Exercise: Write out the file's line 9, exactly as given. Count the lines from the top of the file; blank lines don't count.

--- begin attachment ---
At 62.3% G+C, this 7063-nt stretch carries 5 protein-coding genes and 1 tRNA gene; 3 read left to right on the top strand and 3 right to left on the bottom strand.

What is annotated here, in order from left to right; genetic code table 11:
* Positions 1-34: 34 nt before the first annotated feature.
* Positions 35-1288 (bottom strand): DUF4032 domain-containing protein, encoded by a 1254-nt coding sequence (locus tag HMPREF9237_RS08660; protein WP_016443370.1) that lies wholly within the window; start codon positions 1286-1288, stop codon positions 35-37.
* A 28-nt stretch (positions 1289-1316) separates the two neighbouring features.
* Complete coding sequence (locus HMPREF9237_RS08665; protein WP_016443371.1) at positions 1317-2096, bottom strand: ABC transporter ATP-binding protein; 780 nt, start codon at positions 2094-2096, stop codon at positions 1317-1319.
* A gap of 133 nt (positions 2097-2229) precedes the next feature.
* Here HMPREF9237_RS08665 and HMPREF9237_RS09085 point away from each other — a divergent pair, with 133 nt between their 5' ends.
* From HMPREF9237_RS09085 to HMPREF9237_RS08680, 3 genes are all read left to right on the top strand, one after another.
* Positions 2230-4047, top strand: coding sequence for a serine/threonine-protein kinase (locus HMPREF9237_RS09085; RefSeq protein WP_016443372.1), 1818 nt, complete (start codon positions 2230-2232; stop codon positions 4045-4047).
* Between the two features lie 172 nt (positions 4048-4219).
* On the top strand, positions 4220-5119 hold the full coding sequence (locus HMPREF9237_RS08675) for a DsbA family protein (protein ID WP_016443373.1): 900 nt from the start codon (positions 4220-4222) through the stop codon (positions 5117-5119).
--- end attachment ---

* From HMPREF9237_RS09085 to HMPREF9237_RS08680, 3 genes are all read left to right on the top strand, one after another.